Violet

or SWEET VIOLET (Viola odorata) Posies of violets was a fashion actually set by Queen Victoria - over 4000 plants, it is said, were grown under frame at Windsor, to provide the Court with posies for evening wear (Genders. 1971). A bunch of violets is the traditional Mothering Sunday gift (Opie & Opie. 1959). Their scent is fleeting. When first coming upon them, the fragrance is obvious, but it soom seems to go. "To smell the smell out of violets" is a proverbial saying, and there is a factual basis for it, for the fragrance contains ionine, which has a soporific effect upon the sense of smell. This effect was recognised, but misunderstood, when the gift of sleep was ascribed to the violet. One 16th century herbalist (Ascham) said, "for them that may not sleep for a sickness seethe violets in water and at even let him soke well hys temples, and he shall sleepe well by the grace of God". Violets were once used as strewing flowers (Genders. 1971), but the scent is not wholly approved. Towards the end of the 19th century a French scientist named de Parville said that their scent had a harmful effect on the voice, and there is a record that the singer Marie Sass could take no part in a concert after smelling a bunch of Parma violets given to her. Singing teachers still forbid the use of perfume made from them, or flowers that have a similar aroma, like mimosa (Genders. 1972). It is even said that a lot of violets in a room can cause convulsions (Pratt. 1913), and some say that a bunch of violets will attract fleas or other vermin into a house (Vickery. 1993).

The ionine contained in the smell reminds us that ion is the Greek for violet, and that the legend of its origin is, in Lyte's words, "after the name of that sweete girle or pleasant damoselle Io, which Jupiter turned into a trim Heyfer or gallant Cow, because that his wife Iuno (being both an angry or jealous Goddesse) should not suspect that he loved Io. In the honour of which his Io, as also for her more delicate and wholesome feeding, the earth at the commandment of Iupiter brought forth Violets, the which, after the name of well-beloved Io, he called in Greeke Ion". Gerard had this story, too, but another legend says that the Greeks adopted the name Ion after certain nymphs in Ionia had made an offering of the flowers to Jupiter (Browning). A quite different origin myth is that it sprang from the blood of Attis when Cybele changed him into a pine tree.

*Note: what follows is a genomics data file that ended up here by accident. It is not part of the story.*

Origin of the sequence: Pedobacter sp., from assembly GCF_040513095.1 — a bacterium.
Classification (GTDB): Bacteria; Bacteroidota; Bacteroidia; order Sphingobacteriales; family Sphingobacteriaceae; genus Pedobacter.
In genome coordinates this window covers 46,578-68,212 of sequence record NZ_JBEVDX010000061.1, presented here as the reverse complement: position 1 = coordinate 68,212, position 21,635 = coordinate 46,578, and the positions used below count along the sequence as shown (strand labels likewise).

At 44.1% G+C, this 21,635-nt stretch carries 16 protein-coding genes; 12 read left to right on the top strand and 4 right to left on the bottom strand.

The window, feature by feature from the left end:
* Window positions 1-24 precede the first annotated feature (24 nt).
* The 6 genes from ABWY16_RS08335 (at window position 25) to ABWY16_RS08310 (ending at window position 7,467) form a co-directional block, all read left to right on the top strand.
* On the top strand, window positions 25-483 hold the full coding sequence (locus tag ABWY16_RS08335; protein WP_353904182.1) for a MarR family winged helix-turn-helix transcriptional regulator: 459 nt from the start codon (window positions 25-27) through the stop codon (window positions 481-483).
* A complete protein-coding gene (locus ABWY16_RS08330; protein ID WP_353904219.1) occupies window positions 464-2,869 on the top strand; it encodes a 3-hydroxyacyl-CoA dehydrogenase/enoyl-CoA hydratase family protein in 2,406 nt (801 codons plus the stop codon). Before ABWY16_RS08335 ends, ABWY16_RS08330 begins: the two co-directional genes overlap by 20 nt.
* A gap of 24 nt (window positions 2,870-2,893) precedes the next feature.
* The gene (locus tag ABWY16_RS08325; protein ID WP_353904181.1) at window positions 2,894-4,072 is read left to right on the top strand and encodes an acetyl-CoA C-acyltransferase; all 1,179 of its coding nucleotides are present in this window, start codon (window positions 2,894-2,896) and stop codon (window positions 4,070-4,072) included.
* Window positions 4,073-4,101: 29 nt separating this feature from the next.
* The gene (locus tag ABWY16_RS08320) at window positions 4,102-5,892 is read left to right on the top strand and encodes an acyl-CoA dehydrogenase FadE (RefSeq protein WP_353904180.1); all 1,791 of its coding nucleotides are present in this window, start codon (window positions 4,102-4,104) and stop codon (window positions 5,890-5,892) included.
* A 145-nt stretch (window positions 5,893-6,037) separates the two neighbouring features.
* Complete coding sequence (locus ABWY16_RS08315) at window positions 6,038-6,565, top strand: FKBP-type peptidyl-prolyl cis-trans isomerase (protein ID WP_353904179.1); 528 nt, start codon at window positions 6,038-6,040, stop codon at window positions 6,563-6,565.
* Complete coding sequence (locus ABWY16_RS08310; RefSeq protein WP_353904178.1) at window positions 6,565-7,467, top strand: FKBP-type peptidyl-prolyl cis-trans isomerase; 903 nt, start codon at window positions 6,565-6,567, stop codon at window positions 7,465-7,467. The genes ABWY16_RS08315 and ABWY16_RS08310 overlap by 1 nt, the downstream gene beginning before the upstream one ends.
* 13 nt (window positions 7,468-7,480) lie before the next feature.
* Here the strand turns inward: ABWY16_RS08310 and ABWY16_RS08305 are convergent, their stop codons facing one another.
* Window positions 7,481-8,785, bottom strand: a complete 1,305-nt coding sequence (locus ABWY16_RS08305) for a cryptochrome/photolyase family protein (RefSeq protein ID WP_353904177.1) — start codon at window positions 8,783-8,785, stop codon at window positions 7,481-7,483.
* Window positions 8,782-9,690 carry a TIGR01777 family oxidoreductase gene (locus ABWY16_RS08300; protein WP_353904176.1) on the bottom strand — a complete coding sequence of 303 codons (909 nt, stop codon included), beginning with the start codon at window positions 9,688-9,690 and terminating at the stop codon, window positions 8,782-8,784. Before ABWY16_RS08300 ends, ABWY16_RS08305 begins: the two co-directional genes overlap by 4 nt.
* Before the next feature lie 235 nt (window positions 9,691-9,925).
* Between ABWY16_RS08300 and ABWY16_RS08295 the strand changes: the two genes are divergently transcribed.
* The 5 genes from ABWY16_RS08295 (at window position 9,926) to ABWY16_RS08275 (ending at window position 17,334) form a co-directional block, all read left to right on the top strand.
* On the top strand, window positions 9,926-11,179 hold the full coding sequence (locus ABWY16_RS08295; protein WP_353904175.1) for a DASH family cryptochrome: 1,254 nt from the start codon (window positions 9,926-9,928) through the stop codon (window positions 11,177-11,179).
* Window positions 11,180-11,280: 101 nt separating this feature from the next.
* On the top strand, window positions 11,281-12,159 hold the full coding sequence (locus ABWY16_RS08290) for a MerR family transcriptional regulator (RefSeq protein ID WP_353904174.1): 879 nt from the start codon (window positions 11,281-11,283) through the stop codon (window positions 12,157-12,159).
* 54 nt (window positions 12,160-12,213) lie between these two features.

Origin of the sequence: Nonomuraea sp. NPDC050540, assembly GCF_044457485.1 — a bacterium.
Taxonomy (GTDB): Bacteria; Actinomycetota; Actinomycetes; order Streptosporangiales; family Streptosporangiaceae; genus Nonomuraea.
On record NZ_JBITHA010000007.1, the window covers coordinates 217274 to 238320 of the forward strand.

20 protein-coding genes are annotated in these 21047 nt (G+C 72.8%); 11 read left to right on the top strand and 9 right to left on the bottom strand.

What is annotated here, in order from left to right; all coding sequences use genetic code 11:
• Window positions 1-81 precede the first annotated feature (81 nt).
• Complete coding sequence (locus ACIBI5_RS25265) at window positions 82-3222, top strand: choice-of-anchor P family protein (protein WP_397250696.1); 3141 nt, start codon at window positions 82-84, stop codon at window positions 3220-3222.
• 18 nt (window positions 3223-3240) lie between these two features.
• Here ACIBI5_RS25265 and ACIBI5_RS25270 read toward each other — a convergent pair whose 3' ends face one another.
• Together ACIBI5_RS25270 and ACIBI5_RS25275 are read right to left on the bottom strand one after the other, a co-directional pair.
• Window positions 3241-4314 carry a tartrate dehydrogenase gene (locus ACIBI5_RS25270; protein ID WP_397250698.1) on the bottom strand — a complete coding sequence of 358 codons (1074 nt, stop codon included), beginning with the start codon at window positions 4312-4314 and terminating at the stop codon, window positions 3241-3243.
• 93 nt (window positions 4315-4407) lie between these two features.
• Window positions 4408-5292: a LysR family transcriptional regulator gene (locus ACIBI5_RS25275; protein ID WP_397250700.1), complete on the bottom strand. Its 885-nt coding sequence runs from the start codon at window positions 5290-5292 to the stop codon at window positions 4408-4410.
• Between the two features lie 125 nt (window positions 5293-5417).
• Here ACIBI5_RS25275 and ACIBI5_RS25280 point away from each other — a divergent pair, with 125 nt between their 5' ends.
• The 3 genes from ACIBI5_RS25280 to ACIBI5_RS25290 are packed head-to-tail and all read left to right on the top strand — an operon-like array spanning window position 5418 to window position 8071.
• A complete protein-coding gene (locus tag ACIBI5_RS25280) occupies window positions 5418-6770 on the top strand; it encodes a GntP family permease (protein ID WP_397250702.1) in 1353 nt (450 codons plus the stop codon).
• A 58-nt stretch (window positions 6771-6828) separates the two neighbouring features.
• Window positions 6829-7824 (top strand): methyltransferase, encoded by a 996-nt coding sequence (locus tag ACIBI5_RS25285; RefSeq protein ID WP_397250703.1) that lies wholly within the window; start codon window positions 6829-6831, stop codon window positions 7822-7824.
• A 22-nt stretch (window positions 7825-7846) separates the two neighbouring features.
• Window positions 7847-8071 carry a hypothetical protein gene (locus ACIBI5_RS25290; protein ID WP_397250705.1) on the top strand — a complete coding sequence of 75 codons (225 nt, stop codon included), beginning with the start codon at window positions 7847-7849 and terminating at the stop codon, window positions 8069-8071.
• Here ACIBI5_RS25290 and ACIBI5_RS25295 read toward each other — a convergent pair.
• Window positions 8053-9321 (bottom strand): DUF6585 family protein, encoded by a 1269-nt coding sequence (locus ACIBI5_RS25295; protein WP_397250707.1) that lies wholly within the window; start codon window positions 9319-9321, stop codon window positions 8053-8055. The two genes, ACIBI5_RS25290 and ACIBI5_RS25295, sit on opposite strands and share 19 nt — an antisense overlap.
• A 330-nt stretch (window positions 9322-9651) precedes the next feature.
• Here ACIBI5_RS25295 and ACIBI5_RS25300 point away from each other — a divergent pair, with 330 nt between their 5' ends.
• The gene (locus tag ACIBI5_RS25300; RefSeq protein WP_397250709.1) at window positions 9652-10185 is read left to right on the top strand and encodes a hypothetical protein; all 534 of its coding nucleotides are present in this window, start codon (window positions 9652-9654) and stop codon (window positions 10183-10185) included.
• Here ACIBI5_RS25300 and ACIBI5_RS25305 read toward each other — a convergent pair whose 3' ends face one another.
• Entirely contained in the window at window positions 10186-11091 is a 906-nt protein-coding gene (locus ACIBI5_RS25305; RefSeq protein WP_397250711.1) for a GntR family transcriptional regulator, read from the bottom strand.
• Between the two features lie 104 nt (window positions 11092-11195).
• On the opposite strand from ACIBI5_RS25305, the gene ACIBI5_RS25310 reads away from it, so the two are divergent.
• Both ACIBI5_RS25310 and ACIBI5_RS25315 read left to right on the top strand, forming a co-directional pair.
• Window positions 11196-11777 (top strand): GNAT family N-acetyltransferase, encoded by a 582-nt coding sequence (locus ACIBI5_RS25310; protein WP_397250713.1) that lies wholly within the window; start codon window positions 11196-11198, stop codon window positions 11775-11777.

In the language of flowers, violet's association was with death (Webster), possibly because it was the colour of mourning (Haig), or even perhaps because of its use as a soporific. But it is really thought of as the symbol of humility. As such it would be the emblem of Christ on earth. For the same reason, it was given also as the emblem of confessors (Haig). In addition, it has been taken as a symbol of constancy (Dyer. 1889), and in France, "de la modestie, de la pudeur et de l'innocence" (Rambosson). In Britain, it is the white violet that is the symbol of innocence (Friend. 1883). So highly was it regarded by the ancient Athenians (it was actually in commercial cultivation there for its sweetening properties) that they made it the emblem of their city (Genders. 1971). Closer to our own times, there is yet another association of the violet - that with the Bonaparte dynasty. When Napoleon left France for Elba, he said he would return in the violet season, and violet (both the flower and the colour) became a secret emblem of confederates sympathetic to him. When he escaped from Elba, his friends greeted him with violets. He is referred to as "le père de la violette" in a French soldiers' song: